In our San Antonio SafeLand training we teach that it is of the utmost importance that all workers in the South Texas oilfields are wearing the proper personal protective equipment (PPE) at all times. At the same time, workers must also recognize the limitations of that PPE whenever they use it. Sending South Texas oilfield workers to SafeLand training before starting work is designed to familiarize them with the PPE they will be using in the field. PPE itself should only be thought of as the last line of defense before a worker encounters the hazard. The SafeLand training also makes workers aware of ways to avoid hazards before it contacts them. It is preferable for the worker to avoid the hazard because if the PPE is damaged or otherwise deficient then the worker will become exposed to the hazard at that point.

For each type of PPE there are specific limitations that we train for during PPE Training:


Few pieces of clothing can claim to take as much wear as the wear that work gloves take. Gloves are the fabric where the workers’ hands meet the work. The fabric can wear out and become ineffective, so they must be inspected every time that they are used. Selecting the proper type of glove is also important because gloves that are too bulky or cumbersome can inhibit dexterity. We discuss during SafeLand training that some machinists have tried getting around clunky and ill-fitting gloves by cutting the fingers off to retain the dexterity, however, this also removes the protection gloves provide the fingers and is a practice to be avoided.



Workers’ boots also take lots of wear as it is where their feet meet the ground every day. Steel toes should be used to protect from crushing hazards at all times. In some cases, where an object moves quickly, is exceedingly heavy, or is sharp enough to puncture, then the steel toes will fail to protect the top of the foot and a severe injury will occur.

The boot can also be mounted in the lace up or the pull up variety. Properly fitting lace ups tend to have better support and stability while workers across the oilfield typically favor pull ups because they are easier to put on and block moisture better. Some companies have required lace ups due to the reduction in stability injuries. In SafeLand orientation, we train that when corrosive chemicals are present, chemical resistant rubber boots must be used. Workers on the completion and workover side need to watch out for brine puddles because these can shrink leather boots, especially if the brine contains calcium chloride.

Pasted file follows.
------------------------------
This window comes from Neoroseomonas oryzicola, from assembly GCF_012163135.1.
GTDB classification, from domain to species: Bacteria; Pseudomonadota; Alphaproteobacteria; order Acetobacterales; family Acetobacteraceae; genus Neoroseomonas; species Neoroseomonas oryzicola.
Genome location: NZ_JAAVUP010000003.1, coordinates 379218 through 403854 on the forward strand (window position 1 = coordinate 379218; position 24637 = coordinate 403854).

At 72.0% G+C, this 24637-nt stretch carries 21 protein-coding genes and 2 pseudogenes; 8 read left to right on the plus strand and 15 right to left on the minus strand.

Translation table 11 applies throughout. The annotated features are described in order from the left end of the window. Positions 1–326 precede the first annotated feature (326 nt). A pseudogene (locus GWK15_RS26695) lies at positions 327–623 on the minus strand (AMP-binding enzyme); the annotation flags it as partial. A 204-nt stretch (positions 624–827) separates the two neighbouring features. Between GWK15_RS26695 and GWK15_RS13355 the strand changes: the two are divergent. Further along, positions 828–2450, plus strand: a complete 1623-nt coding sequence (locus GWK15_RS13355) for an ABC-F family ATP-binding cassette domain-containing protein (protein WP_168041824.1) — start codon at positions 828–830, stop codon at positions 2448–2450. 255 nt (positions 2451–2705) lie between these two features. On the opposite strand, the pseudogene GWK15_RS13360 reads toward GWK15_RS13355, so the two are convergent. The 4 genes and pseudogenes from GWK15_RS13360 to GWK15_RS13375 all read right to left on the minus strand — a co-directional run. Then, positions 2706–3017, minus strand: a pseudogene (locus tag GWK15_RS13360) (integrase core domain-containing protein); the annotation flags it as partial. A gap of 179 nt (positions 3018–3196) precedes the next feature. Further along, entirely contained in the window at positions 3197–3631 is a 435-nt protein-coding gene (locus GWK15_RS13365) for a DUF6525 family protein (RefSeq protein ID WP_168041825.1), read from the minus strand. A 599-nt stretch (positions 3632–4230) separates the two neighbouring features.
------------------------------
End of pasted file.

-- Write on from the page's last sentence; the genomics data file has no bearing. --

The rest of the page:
We’ve written before about the limits of hearing protection, which can come in earplug and earmuff varieties. Each model will have a noise reduction rating, which measures the amount of decibels that the hearing protection blocks from entering the ears. A sufficient noise reduction rating must be selected for the noise level in the work environment.


When used properly, flame resistant clothing (FRCs), will block a flash fire from burning the protected skin, but when misapplied and used improperly, FRCs can wind up doing more harm than good. South Texas workers know that full coveralls can make them warmer in the summer and contribute to heat stress. Coveralls that are worn out with exposed holes will not protect the exposed skin. Openings in improperly worn coveralls can also let in and trap hot liquids, which wind up trapping the hot liquid against the skin creating a scalding hazard. Similarly, workers should not wear synthetic fibers such as polyester or polypropylene underneath the FRCs. During SafeLand training we show that synthetic fibers can melt when heated so natural fibers must be worn underneath the clothing.